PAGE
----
After working with ad agencies and design studios for close to 8 years, she branched out on her own and currently works independently.s Her overall design aesthetic is minimal, bold and graphic, a response to the maximalist visual language prevalent in India.

Rithika Merchant

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Rithika Merchant (b.1986) received her Bachelor’s Degree in Fine Arts from Parsons the New School for Design, New York in 2008. She has exhibited extensively since her graduation. Recent exhibitions include a duo show “Reliquaries: The Remembered Self” at TARQ, Mumbai; “Language of the Birds: Occult and Art” at 80WSE Gallery, New York; and group shows at Summerhall, Edinburgh and Artry Gallery, Kochi. Her work has been included in multiple group shows at Stephen Romano Gallery and The Morbid Anatomy Museum, New York. Born in Mumbai, she now divides her time between Mumbai and Barcelona.

Aniruddh Mehta

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Aniruddh Mehta is an artist based out of Mumbai, India. Trained in graphic design from the London College of Communications, Aniruddh is a self-taught illustrator and currently works as an independent freelance designer. He believes in finding the right balance between art and graphic design. He has worked closely in collaboration with Bhavishyavani Future Soundz, Qilla Records, Taxi Fabric, Adidas, Dell and United Colours of Benetton. He also goes by the moniker, ‘thebigfatminimalist’ and his style ranges from bold minimal forms to more intricate pieces exploring patterns and geometry.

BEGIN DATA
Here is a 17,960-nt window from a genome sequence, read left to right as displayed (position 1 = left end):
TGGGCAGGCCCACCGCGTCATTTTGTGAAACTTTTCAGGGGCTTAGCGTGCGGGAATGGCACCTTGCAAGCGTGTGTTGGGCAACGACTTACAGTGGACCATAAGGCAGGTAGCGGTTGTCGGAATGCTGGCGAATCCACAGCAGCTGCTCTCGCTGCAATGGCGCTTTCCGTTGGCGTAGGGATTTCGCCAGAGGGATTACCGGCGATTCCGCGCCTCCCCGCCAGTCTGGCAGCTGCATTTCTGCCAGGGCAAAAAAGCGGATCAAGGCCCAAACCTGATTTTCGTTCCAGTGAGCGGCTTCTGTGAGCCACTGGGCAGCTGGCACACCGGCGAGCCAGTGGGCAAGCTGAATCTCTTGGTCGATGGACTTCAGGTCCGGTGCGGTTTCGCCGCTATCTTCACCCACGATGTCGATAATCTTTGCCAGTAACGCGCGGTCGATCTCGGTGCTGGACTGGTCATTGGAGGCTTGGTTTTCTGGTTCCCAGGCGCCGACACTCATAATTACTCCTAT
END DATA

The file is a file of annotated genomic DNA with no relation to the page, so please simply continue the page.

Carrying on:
Paramesh Jolad

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Paramesh is an artist who enjoys working in both the realistic and abstract style of painting. He loves working with water color. Featured in this issue are a set of water color works that he has created exclusively for us on the subject of digital transformation.

Concept and Direction

Nimish Vohra

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Head of marketing at Regalix, Nimish drives research in emerging technologies and customer experience, and takes a keen interest in creative arts.

Enquiry

+91 9916326475

venkatesh@regalix-inc.com

Know when a new article is published

Ravish Kamath is VP Products at Regalix , and Sharedemos is one of his pet product. Ravish also confesses to being a serial entrepreneur. He was instrumental in building MetricStream’s ComplianceOnline.com, the world’s largest online GRC community that bagged the 2009 Forrester Groundswell award for Best Social Marketing Program in the B2B Spreading category. “I am passionate about building winning products, working with kick-ass teams and developing sustainable business models,” says Ravish. Here’s a recent chat with him about Sales Enablement (SE) tools.

Interviewed by S. Sahu


// CSO Insights Research Director, Tamara Schenk, has articulated a comprehensive definition of SE:

"[SE is] a strategic, cross functional discipline designed to increase sales results and productivity by providing integrated content, training and coaching services for salespeople and front-line sales managers along the entire customer’s buying journey, powered by technology.”